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Today's Stichomancy for Tom Cruise

The first excerpt represents the past or something you must release, and is drawn from Pride and Prejudice by Jane Austen:

not to slacken as a correspondent, it was for the sake of what had been, rather than what was. Charlotte's first letters were received with a good deal of eagerness; there could not but be curiosity to know how she would speak of her new home, how she would like Lady Catherine, and how happy she would dare pronounce herself to be; though, when the letters were read, Elizabeth felt that Charlotte expressed herself on every point exactly as she might have foreseen. She wrote cheerfully, seemed surrounded with comforts, and mentioned nothing which she could not praise. The house, furniture, neighbourhood, and roads, were all to her taste, and Lady Catherine's behaviour was


Pride and Prejudice
The second excerpt represents the present or the deciding factor of the moment, and is drawn from The Symposium by Xenophon:

your debtor, since I find him a fine handsome fellow and true gentleman.[106] And did you not, moreover, sing the praises of Aeschylus of Phlius[107] in my ears and mine in his?--in fact, affected us so much by what you said, we fell in love and took to coursing wildly in pursuit of one another like two dogs upon a trail.[108]

[100] Or, "the sage," "the sophist." See "Mem." I. vi. 13; II. i. 21.

[101] See "Mem." IV. iv. 5; and for his art of memory cf. Plat. "Hipp. min." 368 D; "Hipp. maj." 285 E.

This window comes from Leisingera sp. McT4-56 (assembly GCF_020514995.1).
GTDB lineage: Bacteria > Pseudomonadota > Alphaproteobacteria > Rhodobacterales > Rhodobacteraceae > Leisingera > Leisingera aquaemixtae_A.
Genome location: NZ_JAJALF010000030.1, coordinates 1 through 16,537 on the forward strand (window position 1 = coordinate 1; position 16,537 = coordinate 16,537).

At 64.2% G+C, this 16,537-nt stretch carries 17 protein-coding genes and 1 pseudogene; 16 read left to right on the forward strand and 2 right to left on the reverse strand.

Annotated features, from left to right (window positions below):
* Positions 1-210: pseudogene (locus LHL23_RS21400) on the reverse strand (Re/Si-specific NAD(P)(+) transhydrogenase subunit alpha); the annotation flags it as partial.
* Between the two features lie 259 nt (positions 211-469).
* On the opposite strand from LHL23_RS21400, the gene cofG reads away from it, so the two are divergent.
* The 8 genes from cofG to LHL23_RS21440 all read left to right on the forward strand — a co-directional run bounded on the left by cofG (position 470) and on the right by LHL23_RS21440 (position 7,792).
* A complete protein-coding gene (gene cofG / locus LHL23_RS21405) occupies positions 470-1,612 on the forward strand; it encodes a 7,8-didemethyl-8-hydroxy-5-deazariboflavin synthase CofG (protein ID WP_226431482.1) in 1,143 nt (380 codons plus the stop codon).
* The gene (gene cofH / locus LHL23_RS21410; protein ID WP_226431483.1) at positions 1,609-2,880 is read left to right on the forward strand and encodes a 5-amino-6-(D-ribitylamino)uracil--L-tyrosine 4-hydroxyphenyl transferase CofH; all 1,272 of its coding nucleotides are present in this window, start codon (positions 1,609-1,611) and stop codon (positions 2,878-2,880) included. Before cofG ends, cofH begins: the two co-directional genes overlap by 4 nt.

[102] The "memoria technica" (see Aristot. "de An." iii. 3, 6), said to have been invented by Simonides of Ceos. Cic. "de Or." ii. 86;


The Symposium
The third excerpt represents the future or something you must embrace, and is drawn from Meno by Plato:

SOCRATES: Then, as we are agreed that a man should enquire about that which he does not know, shall you and I make an effort to enquire together into the nature of virtue?

MENO: By all means, Socrates. And yet I would much rather return to my original question, Whether in seeking to acquire virtue we should regard it as a thing to be taught, or as a gift of nature, or as coming to men in some other way?

SOCRATES: Had I the command of you as well as of myself, Meno, I would not have enquired whether virtue is given by instruction or not, until we had first ascertained 'what it is.' But as you think only of controlling me who am your slave, and never of controlling yourself,--such being your